Time: 117 Minutes
Age Rating: Violence, cruelty & content that may disturb
Ewan McGregor as Sebastian J. Cricket
David Bradley as Master Geppetto
Gregory Mann as Pinocchio
Burn Gorman as the Priest
Ron Perlman as the Podestà
John Turturro as the Dottore
Finn Wolfhard as Candlewick
Tim Blake Nelson as the Black Rabbits
Christoph Waltz as Count Volpe
Tilda Swinton as The Wood Sprite and Death
Director: Guillermo del Toro, Mark Gustafson
A father’s wish magically brings a wooden boy to life in Italy, giving him a chance to care for the child. However, the two of them have to struggle to find a place for themselves as Italy becomes embroiled in fascism.
For a bizarre reason, there were 3 Pinocchio movies released in 2022. One was called Pinocchio: A True Story which quickly became a laughing stock after the first trailer was released, and then there’s the live action remake from Robert Zemeckis which wasn’t received that favourably either. However, there was a third Pinocchio adaptation helmed by Guillermo del Toro, which was a stop motion animated film. While I didn’t watch the first two Pinocchio adaptations, I’m pretty confident that this is the best of those films from this year.
This movie tells its captivating story well, there is so much love and passion on display here. There is a good tonal balance between being sweet and uplifting as well as being darker and emotional. The core of the store is childlike, and has the sense of wonder that’s in del Toro’s other movies. However, the story is surprisingly complex, heavy and unafraid to get dark, which you can quickly pick up on when you learn that the story is set in fascist Italy under the rule of Mussolini. This is another movie Del Toro movie which has his signature exploration of socio-political themes including grief, religion, war and morality, and they are well handled.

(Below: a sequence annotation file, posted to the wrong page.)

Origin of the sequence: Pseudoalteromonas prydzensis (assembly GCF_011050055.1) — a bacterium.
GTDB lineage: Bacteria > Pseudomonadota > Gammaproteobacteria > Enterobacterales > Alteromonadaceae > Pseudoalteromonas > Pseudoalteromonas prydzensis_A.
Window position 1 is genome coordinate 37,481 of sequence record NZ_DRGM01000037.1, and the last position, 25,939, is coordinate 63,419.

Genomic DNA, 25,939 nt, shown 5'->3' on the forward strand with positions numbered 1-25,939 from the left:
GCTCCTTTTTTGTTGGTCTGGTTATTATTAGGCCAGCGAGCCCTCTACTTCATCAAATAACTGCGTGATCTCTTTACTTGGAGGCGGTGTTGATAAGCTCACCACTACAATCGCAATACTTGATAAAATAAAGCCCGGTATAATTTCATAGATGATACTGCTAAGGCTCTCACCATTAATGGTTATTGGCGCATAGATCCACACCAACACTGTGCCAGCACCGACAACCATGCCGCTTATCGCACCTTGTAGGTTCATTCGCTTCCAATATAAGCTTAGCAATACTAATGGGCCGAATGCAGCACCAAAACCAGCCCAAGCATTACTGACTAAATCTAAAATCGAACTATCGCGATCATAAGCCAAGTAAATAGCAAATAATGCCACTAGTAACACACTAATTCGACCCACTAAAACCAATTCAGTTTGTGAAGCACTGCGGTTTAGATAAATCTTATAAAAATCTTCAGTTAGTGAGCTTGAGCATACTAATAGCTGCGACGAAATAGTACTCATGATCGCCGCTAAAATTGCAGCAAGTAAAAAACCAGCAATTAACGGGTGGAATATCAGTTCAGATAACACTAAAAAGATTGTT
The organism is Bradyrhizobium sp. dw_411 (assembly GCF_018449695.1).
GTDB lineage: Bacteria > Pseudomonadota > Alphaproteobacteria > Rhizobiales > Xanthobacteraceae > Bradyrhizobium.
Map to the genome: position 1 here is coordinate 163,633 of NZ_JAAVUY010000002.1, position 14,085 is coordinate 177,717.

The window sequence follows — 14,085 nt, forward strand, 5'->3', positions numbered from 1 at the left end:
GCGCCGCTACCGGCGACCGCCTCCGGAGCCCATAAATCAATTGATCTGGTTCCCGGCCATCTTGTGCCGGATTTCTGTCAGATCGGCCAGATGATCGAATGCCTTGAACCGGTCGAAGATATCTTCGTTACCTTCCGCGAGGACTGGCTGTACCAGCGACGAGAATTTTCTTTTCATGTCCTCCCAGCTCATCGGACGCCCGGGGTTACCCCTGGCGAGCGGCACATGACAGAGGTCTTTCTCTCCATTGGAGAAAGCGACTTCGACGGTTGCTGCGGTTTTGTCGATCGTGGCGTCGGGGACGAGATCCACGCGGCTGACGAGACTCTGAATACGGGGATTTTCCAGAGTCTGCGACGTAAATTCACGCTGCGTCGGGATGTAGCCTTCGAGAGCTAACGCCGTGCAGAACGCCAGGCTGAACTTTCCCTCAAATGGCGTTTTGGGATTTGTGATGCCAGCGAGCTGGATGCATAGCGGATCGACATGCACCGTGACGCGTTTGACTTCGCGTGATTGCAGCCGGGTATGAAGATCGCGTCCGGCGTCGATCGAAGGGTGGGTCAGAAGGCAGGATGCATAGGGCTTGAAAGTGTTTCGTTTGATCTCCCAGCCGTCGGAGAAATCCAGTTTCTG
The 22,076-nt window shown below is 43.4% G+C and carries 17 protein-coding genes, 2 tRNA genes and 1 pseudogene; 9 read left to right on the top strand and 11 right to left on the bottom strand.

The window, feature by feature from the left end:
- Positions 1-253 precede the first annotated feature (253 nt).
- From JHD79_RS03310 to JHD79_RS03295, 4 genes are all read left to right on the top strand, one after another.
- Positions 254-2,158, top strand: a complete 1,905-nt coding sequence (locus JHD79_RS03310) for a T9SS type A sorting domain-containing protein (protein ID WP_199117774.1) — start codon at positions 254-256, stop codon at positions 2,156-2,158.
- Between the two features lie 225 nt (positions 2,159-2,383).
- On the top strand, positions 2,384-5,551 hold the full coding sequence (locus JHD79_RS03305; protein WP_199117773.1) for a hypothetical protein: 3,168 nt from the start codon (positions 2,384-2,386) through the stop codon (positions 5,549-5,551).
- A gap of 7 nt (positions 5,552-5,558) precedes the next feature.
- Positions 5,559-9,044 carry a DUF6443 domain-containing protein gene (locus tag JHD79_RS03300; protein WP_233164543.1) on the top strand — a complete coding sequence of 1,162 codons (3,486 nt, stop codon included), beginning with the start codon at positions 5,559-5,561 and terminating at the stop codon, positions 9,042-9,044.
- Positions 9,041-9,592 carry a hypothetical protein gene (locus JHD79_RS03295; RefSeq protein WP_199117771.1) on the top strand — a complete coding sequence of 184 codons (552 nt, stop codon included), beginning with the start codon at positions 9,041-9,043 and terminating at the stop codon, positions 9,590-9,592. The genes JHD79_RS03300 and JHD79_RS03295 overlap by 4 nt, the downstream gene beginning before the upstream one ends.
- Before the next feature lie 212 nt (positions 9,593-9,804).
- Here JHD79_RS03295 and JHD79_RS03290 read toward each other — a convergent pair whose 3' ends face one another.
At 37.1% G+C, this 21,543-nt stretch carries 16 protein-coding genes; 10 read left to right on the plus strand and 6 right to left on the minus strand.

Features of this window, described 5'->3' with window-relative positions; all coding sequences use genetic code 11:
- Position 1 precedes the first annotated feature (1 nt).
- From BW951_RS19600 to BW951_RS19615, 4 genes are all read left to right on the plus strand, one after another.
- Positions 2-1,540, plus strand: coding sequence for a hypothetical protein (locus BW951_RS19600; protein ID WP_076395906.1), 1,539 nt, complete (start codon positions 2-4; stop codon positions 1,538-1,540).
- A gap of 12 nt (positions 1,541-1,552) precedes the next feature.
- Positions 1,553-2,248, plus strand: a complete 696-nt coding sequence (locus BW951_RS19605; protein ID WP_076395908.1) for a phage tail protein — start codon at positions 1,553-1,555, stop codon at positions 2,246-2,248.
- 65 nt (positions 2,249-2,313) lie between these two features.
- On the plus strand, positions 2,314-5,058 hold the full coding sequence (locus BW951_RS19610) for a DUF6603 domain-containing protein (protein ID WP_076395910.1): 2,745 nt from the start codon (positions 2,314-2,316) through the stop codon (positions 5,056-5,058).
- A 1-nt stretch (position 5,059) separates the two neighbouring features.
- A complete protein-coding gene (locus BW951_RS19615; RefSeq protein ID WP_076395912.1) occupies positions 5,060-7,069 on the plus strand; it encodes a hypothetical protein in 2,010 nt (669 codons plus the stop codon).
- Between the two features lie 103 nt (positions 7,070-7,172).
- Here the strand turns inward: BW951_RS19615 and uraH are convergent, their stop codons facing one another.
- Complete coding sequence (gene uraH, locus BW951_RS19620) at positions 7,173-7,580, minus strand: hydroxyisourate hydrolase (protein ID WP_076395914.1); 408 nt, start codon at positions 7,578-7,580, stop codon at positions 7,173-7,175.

There is a large voice cast assembled for Pinocchio, and the voice acting really is strong. Gregory Mann excellently embodies the character of Pinocchio excellently. However the standout for me was David Bradley, who brought so much pain and emotion to Gepetto. Other standouts include Ewan McGregor, Christoph Waltz, Cate Blanchett and Tilda Swinton, while the rest of the cast including Ron Perlman, Finn Wolfhard, Tim Blake Nelson, Burn Gorman and John Turturro also deliver in their roles.
Guillermo del Toro and Mark Gustafson directed this, and their work is truly fantastic. The stop motion animation is gorgeous and stellar, everything looks like a work of art, and the movements are flawless. The creature and character designs are great, and the set pieces, backgrounds and production design are wonderful with so much detail. The score by Alexandre Desplat is good and fits the movie well. The songs and the singing sequences are decent and fit well into the movie, but honestly aren’t that memorable.
Guillermo del Toro’s Pinocchio is a mature, charming, magical and wonderfully crafted film, with stellar voice performances, and fantastically stunning stop motion animation. Even if you are familiar with the classic Pinocchio story, I highly recommend checking this one out. Strong contender for the best animated film of this year.